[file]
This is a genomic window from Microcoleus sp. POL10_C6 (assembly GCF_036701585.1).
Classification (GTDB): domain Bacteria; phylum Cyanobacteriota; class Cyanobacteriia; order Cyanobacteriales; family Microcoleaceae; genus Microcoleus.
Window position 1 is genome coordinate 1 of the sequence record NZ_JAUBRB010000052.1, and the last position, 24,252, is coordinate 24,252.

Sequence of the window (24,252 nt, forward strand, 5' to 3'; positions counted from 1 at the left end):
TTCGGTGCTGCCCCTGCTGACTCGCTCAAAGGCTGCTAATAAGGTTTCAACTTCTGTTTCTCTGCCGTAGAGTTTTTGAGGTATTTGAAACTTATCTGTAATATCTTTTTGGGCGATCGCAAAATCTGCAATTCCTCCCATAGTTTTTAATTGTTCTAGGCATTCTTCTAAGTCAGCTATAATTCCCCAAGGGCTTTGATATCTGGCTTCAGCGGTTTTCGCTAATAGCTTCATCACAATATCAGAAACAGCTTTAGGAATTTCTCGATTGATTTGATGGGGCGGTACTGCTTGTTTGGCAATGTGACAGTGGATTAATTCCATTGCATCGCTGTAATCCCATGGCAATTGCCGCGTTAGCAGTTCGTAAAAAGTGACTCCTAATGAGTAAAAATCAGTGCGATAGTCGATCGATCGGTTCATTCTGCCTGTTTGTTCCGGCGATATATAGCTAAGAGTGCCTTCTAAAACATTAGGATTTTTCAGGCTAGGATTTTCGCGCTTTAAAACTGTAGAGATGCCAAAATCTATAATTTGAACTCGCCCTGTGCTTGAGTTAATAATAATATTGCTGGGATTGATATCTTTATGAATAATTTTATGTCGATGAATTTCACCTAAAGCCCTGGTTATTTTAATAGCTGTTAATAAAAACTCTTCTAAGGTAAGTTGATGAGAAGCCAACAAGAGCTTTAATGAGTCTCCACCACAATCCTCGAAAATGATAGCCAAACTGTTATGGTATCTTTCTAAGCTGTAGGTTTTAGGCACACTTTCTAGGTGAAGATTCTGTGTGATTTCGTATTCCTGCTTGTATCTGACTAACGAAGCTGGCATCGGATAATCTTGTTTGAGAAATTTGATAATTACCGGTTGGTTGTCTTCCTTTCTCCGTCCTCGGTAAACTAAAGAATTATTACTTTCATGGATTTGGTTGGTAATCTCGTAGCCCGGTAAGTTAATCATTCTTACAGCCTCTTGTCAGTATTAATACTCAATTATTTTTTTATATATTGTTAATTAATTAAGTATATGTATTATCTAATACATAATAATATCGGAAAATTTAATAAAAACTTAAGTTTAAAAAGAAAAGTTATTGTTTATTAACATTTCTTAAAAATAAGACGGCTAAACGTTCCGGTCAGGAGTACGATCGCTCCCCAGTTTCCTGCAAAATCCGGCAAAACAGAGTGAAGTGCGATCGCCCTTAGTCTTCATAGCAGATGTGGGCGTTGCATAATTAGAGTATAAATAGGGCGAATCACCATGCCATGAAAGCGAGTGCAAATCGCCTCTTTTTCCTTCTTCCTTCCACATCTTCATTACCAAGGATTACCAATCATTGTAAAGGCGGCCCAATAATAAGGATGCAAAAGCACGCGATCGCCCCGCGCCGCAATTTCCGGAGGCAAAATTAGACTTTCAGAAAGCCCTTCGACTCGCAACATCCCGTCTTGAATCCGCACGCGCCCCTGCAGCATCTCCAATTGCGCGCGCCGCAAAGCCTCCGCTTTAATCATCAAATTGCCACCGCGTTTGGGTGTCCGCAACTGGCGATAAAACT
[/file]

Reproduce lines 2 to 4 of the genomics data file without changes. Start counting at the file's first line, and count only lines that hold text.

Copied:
Classification (GTDB): domain Bacteria; phylum Cyanobacteriota; class Cyanobacteriia; order Cyanobacteriales; family Microcoleaceae; genus Microcoleus.
Window position 1 is genome coordinate 1 of the sequence record NZ_JAUBRB010000052.1, and the last position, 24,252, is coordinate 24,252.

Sequence of the window (24,252 nt, forward strand, 5' to 3'; positions counted from 1 at the left end):